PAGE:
In the next two years, the U.S. may get a lot less solar and wind power than it could.
It’s not a shortage of solar panels or the cost of turbines. Rather, it’s a problem of the perverse nature of federal incentives for renewable energy. Right now, the owner of a solar or wind energy project can get a federal tax credit based on the value of the project or the electricity it produces. But many owners don’t have enough tax liability to make use of the entire credit, and their search for a “tax equity” partner has created a logjam in the renewable energy market.
CITI calculates there is a need in solar for $10 billion to $12 billion in tax equity for 2012 through 2014, but not more than $5 billion in tax equity is available. That, Salant said, is “a massive supply-demand imbalance” that is not “going away anytime soon.” [emphasis mine]
The following graphic (from the article) illustrates:
A big part of this big money problem is a focus on big projects (and technologies that can’t economically be done at small scale):
“PV can be done on a much smaller scale and be economic, and a large project can be done in phases. It’s a lot easier to finance $250 million or $500 million than it is to get $3 billion all at once.” [Concentrating solar power] requires vital economies of scale “so you’ve got to raise $2 billion all at once. That’s a lot harder to do than to raise $500 million four times.”
That’s a small-scale solution to a big problem. There may be a handful more folks who can invest $500 million than $2 billion.
But there are millions more Americans who could invest a few thousand dollars in community-based solar and wind power. In 2009, American taxpayers cumulatively paid $865 billion in federal income taxes. If just 1 in 100 could invest in a renewable energy project, it would nearly quadruple the tax equity market (from $3.2 billion to ~$12 billion). And since 1 in 3 Americans will be able to get electricity from rooftop solar for less than their utility provides in the next decade, policy makers should find a way to open the small investor floodgates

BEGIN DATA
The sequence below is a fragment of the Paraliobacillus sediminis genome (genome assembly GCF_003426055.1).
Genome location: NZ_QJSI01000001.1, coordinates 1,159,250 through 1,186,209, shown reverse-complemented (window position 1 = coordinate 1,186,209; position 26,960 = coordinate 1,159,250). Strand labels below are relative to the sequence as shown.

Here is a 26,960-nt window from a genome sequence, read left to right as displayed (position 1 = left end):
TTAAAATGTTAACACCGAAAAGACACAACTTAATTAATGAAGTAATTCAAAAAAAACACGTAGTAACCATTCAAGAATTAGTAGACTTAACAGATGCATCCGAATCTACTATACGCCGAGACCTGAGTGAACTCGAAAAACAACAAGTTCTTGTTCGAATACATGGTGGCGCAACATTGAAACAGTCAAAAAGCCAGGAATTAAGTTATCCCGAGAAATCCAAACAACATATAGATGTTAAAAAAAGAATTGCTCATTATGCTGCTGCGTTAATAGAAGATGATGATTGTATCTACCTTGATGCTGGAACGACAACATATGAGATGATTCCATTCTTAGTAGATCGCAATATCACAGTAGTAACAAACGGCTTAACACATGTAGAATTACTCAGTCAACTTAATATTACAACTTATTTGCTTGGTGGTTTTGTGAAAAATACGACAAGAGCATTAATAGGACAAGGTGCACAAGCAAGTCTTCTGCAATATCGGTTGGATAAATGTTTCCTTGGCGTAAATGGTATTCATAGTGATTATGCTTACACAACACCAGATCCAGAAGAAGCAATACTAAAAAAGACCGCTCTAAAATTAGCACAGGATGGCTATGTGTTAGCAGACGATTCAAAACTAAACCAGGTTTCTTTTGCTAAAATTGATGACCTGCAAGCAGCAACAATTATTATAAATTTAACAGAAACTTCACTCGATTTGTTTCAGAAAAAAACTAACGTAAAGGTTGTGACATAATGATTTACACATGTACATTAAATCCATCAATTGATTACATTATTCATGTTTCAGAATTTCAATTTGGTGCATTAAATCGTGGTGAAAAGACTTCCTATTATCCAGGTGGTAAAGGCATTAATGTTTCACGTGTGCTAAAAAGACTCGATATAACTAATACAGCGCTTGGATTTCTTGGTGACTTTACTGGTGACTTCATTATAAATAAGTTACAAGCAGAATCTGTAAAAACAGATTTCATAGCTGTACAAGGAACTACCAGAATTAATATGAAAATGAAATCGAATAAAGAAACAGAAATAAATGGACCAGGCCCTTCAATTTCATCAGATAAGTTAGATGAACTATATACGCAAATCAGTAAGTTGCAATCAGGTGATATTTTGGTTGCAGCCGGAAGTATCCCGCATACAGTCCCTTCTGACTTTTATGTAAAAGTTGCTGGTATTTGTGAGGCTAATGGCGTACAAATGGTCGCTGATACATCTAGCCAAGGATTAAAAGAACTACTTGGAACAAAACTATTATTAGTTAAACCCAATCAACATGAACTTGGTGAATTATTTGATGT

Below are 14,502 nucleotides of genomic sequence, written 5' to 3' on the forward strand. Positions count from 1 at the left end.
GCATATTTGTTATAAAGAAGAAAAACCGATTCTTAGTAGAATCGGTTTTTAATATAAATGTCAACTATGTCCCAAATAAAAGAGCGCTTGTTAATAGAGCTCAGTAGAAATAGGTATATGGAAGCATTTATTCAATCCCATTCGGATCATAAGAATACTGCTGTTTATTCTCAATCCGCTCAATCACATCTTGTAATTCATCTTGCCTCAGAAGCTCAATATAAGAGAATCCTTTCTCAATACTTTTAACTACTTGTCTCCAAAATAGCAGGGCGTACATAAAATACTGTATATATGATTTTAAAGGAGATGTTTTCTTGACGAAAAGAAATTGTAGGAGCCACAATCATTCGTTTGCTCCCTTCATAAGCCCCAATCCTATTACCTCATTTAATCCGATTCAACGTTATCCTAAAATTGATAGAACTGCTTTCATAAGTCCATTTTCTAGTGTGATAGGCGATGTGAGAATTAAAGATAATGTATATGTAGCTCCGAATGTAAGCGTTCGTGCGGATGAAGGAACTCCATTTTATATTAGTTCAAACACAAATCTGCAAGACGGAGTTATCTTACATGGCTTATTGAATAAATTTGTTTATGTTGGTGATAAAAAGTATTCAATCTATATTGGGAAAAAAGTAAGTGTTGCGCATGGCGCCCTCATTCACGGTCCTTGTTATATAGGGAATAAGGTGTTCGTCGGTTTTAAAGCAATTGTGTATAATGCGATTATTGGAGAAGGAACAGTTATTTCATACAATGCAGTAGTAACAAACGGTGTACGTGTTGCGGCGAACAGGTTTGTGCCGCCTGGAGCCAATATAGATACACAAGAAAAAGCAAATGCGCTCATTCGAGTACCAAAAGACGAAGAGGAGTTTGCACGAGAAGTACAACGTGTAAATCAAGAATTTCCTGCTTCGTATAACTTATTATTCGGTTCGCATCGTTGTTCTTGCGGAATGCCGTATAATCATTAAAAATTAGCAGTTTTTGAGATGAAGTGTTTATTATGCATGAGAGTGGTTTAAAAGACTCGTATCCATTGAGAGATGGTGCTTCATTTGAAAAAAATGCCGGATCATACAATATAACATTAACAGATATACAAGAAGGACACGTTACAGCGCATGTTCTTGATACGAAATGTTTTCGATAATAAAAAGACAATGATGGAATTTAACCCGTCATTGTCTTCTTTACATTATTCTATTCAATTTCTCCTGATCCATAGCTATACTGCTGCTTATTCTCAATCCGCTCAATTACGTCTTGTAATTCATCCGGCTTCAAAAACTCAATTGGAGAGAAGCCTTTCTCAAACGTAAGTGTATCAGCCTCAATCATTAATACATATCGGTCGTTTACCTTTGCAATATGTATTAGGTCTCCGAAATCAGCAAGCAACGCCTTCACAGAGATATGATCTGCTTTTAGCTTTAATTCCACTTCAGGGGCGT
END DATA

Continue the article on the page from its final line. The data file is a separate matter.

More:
The answer is community-based solar and wind projects, for three reasons:
- Economies of scale (without excessive size)
- Smaller investment increments (financed with bank loans and paid back with energy savings)
- Much greater political support
But there are three policy solutions needed to enable community power:
- Community net metering – to allow project owners to share the project’s electricity output. Right now, most state policies require utilities to allow net metering, but only for a solar or wind project on your own property.
- Simplified securities law – to make community-based projects easier. Right now, there’s little difference between setting up a mutual fund and setting up a community solar project, and both take a lot of lawyers. (Learn more in this report)
- Smarter federal tax incentives – to allow community-based institutions to host community-based projects. Non-profits, cooperatives, cities and counties are logical entities to build projects, but they can’t (easily) use federal tax incentives for solar and wind power. This raises the stakes for problem #2.
Some of these policy solutions are already in play. As many as eight states already offer community net metering. The federal 1603 cash grant (now expired) was one of the best tools for community-based projects (like this one); President Obama has proposed another solution.
The U.S. could spend the next few years letting wind and solar power development lag because of artificial financing constraints. Or policy makers could use two or three carefully crafted tools to open the floodgates to a massively democratic investment in local, clean energy.
This post originally appeared on ILSR’s Energy Self-Reliant States blog.